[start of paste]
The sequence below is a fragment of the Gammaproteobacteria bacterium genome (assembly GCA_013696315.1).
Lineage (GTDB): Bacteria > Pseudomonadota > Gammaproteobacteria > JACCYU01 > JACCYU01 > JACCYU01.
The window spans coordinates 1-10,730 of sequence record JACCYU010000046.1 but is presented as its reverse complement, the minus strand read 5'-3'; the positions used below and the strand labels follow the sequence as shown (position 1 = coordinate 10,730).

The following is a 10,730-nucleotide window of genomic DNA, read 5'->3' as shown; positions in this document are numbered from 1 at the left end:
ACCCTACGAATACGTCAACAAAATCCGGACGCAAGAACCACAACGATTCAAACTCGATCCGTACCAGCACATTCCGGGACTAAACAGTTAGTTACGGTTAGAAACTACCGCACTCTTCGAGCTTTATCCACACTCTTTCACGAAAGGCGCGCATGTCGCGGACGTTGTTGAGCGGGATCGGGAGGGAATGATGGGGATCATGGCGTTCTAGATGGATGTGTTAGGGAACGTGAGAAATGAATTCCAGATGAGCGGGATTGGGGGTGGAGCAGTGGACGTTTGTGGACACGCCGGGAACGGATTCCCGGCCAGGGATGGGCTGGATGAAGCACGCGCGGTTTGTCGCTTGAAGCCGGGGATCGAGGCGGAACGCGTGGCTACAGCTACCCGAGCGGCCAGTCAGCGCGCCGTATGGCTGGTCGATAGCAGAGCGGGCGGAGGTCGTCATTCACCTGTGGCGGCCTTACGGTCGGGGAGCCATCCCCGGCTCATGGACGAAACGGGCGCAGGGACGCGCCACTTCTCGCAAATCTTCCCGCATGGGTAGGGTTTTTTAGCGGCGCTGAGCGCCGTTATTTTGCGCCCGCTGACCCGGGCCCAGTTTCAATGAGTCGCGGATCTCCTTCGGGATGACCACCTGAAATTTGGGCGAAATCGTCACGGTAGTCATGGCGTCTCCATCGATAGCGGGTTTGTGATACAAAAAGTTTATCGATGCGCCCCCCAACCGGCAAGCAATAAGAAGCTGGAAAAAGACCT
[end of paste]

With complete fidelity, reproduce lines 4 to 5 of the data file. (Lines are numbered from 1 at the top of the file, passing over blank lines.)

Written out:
The following is a 10,730-nucleotide window of genomic DNA, read 5'->3' as shown; positions in this document are numbered from 1 at the left end:
ACCCTACGAATACGTCAACAAAATCCGGACGCAAGAACCACAACGATTCAAACTCGATCCGTACCAGCACATTCCGGGACTAAACAGTTAGTTACGGTTAGAAACTACCGCACTCTTCGAGCTTTATCCACACTCTTTCACGAAAGGCGCGCATGTCGCGGACGTTGTTGAGCGGGATCGGGAGGGAATGATGGGGATCATGGCGTTCTAGATGGATGTGTTAGGGAACGTGAGAAATGAATTCCAGATGAGCGGGATTGGGGGTGGAGCAGTGGACGTTTGTGGACACGCCGGGAACGGATTCCCGGCCAGGGATGGGCTGGATGAAGCACGCGCGGTTTGTCGCTTGAAGCCGGGGATCGAGGCGGAACGCGTGGCTACAGCTACCCGAGCGGCCAGTCAGCGCGCCGTATGGCTGGTCGATAGCAGAGCGGGCGGAGGTCGTCATTCACCTGTGGCGGCCTTACGGTCGGGGAGCCATCCCCGGCTCATGGACGAAACGGGCGCAGGGACGCGCCACTTCTCGCAAATCTTCCCGCATGGGTAGGGTTTTTTAGCGGCGCTGAGCGCCGTTATTTTGCGCCCGCTGACCCGGGCCCAGTTTCAATGAGTCGCGGATCTCCTTCGGGATGACCACCTGAAATTTGGGCGAAATCGTCACGGTAGTCATGGCGTCTCCATCGATAGCGGGTTTGTGATACAAAAAGTTTATCGATGCGCCCCCCAACCGGCAAGCAATAAGAAGCTGGAAAAAGACCT